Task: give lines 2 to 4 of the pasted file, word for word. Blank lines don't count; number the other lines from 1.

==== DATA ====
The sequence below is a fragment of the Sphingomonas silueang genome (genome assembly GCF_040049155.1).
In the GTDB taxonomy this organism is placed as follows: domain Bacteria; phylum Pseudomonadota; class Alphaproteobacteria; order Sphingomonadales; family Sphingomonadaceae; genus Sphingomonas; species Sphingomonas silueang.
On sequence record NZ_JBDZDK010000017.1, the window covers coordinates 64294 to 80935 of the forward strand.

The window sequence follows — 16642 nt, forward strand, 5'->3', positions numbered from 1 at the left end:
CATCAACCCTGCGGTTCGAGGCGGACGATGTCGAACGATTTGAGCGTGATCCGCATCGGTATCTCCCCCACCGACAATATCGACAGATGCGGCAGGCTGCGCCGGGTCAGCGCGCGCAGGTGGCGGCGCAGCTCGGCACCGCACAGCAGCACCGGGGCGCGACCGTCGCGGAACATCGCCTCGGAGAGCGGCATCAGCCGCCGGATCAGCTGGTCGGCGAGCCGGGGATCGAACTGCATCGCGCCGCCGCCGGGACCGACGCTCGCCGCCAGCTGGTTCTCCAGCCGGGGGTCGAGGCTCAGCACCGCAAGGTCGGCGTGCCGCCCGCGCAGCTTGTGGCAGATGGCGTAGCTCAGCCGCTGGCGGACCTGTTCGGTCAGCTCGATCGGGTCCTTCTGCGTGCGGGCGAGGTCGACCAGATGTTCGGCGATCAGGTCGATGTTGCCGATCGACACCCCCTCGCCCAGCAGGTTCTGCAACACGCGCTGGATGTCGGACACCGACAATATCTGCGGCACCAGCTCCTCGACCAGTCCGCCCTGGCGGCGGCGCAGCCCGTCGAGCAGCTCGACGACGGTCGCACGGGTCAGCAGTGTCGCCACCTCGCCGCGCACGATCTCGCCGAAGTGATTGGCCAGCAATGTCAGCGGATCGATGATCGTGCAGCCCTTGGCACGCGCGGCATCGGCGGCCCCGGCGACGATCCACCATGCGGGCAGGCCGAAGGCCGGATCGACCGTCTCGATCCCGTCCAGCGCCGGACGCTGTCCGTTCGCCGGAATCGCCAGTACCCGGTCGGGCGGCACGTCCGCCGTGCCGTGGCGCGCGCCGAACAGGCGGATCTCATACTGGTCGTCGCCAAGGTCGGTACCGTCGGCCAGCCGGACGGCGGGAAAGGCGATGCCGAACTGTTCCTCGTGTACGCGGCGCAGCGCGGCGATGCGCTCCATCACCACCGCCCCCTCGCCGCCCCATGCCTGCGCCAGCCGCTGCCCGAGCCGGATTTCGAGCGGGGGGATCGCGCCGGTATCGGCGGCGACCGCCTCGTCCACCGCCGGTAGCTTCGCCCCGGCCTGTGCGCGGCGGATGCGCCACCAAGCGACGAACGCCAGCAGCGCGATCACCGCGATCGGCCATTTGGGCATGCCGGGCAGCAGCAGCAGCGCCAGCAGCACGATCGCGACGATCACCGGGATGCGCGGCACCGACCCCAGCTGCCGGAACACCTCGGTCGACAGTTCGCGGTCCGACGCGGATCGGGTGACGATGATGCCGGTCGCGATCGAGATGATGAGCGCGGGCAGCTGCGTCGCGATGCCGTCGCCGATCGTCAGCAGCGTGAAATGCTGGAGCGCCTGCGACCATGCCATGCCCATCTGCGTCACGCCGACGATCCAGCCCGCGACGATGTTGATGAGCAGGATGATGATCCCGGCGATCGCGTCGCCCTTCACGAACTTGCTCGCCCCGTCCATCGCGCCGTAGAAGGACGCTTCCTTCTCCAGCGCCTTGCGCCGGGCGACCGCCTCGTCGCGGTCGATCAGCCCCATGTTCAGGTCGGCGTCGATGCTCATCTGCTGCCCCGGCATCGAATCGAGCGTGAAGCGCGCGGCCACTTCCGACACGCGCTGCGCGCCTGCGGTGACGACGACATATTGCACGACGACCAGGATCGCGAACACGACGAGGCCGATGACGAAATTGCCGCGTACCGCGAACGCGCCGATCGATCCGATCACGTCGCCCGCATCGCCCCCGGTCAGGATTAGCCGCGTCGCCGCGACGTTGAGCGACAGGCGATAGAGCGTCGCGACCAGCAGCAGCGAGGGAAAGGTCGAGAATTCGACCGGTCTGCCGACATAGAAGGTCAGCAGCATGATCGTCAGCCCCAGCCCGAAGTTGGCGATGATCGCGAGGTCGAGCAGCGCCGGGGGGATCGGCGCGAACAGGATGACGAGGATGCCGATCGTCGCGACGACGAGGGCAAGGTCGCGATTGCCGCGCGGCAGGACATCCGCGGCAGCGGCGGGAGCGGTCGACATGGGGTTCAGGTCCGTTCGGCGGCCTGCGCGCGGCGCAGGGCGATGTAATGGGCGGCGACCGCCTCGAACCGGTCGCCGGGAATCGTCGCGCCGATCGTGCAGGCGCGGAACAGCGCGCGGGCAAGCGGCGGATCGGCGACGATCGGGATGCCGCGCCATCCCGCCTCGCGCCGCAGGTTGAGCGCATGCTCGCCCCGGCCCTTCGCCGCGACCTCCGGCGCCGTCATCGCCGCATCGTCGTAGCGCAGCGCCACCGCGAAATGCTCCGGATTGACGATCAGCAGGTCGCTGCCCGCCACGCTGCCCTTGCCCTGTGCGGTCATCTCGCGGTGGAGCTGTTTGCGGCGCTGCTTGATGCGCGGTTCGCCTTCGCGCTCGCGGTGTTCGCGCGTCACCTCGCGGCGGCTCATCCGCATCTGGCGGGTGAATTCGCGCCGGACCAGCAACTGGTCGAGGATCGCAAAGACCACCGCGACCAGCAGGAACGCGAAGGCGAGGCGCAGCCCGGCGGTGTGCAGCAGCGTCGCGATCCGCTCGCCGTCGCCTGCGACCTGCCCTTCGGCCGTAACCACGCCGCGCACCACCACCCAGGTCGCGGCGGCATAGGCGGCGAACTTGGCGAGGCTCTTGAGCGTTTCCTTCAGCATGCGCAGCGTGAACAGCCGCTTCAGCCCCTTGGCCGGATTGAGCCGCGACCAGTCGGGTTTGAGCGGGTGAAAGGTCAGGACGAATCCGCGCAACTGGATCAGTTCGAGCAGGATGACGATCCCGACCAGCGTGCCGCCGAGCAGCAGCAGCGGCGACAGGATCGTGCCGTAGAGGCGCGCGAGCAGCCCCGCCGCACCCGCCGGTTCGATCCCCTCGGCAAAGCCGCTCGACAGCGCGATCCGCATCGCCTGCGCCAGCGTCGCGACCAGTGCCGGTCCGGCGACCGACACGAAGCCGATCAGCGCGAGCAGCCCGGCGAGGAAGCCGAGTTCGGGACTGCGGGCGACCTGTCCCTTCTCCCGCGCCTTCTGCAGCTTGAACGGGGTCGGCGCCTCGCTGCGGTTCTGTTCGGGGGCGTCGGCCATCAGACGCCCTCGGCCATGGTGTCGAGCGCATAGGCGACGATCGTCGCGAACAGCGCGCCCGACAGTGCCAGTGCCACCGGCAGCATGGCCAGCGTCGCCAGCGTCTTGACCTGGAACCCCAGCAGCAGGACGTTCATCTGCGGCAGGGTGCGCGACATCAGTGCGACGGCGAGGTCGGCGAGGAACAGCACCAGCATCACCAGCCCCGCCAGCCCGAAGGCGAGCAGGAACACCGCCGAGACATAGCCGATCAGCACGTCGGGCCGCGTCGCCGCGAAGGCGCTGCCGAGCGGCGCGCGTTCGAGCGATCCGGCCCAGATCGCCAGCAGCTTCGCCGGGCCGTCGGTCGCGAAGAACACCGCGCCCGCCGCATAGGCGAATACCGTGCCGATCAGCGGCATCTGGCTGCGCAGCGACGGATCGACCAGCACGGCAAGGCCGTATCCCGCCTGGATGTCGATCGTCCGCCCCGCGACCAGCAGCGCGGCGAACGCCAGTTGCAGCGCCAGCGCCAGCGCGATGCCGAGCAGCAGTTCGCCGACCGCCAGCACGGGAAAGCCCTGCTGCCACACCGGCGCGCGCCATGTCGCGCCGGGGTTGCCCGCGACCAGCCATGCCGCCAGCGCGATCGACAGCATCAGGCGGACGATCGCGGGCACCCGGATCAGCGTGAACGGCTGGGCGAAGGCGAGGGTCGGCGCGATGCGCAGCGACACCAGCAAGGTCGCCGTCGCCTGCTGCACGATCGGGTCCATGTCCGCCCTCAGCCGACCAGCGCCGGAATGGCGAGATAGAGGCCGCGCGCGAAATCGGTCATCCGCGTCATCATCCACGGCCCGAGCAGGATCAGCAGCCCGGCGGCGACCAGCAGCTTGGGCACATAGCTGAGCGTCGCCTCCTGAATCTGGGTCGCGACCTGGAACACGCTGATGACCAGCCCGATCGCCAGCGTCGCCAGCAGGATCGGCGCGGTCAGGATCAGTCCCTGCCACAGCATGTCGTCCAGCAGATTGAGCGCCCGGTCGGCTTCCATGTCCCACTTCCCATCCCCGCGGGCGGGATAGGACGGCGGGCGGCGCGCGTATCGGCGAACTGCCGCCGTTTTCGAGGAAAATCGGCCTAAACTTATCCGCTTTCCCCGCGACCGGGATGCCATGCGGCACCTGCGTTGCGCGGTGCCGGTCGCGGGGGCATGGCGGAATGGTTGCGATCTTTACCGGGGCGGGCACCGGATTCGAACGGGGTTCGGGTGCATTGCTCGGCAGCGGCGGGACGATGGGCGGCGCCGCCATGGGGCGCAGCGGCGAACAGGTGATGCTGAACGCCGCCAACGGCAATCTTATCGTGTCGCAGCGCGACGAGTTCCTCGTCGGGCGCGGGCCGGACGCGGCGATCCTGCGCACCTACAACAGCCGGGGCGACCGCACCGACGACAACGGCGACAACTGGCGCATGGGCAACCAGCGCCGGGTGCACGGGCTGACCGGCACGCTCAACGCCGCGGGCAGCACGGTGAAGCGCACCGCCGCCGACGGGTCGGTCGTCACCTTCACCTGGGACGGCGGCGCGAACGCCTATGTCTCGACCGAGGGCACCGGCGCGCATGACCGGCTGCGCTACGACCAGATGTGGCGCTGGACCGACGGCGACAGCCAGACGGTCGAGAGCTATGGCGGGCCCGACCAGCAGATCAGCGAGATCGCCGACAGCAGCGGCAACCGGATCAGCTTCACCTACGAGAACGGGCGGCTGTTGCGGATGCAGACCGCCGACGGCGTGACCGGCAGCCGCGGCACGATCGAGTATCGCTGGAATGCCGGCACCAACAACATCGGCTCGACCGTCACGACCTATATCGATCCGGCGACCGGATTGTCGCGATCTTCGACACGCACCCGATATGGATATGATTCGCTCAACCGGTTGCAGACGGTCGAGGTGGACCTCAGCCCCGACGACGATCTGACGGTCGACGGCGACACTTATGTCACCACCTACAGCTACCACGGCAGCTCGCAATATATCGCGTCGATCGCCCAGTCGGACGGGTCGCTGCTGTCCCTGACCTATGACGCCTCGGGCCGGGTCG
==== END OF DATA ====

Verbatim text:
In the GTDB taxonomy this organism is placed as follows: domain Bacteria; phylum Pseudomonadota; class Alphaproteobacteria; order Sphingomonadales; family Sphingomonadaceae; genus Sphingomonas; species Sphingomonas silueang.
On sequence record NZ_JBDZDK010000017.1, the window covers coordinates 64294 to 80935 of the forward strand.

The window sequence follows — 16642 nt, forward strand, 5'->3', positions numbered from 1 at the left end: